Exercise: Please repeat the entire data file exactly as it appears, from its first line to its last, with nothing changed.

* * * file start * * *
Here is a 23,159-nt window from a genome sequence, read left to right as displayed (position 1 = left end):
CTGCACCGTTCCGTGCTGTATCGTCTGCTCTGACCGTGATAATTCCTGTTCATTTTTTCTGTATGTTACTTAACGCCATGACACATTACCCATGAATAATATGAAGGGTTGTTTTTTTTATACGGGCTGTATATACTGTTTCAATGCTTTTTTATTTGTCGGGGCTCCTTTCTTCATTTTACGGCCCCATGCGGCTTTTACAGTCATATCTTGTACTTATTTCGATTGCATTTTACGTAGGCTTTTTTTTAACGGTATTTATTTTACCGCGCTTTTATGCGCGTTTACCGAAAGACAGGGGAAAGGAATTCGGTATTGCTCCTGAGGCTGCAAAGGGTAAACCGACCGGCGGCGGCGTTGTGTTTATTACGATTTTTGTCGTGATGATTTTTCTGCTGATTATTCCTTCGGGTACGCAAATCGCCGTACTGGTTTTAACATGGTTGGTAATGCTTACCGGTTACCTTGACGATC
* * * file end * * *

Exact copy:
Here is a 23,159-nt window from a genome sequence, read left to right as displayed (position 1 = left end):
CTGCACCGTTCCGTGCTGTATCGTCTGCTCTGACCGTGATAATTCCTGTTCATTTTTTCTGTATGTTACTTAACGCCATGACACATTACCCATGAATAATATGAAGGGTTGTTTTTTTTATACGGGCTGTATATACTGTTTCAATGCTTTTTTATTTGTCGGGGCTCCTTTCTTCATTTTACGGCCCCATGCGGCTTTTACAGTCATATCTTGTACTTATTTCGATTGCATTTTACGTAGGCTTTTTTTTAACGGTATTTATTTTACCGCGCTTTTATGCGCGTTTACCGAAAGACAGGGGAAAGGAATTCGGTATTGCTCCTGAGGCTGCAAAGGGTAAACCGACCGGCGGCGGCGTTGTGTTTATTACGATTTTTGTCGTGATGATTTTTCTGCTGATTATTCCTTCGGGTACGCAAATCGCCGTACTGGTTTTAACATGGTTGGTAATGCTTACCGGTTACCTTGACGATC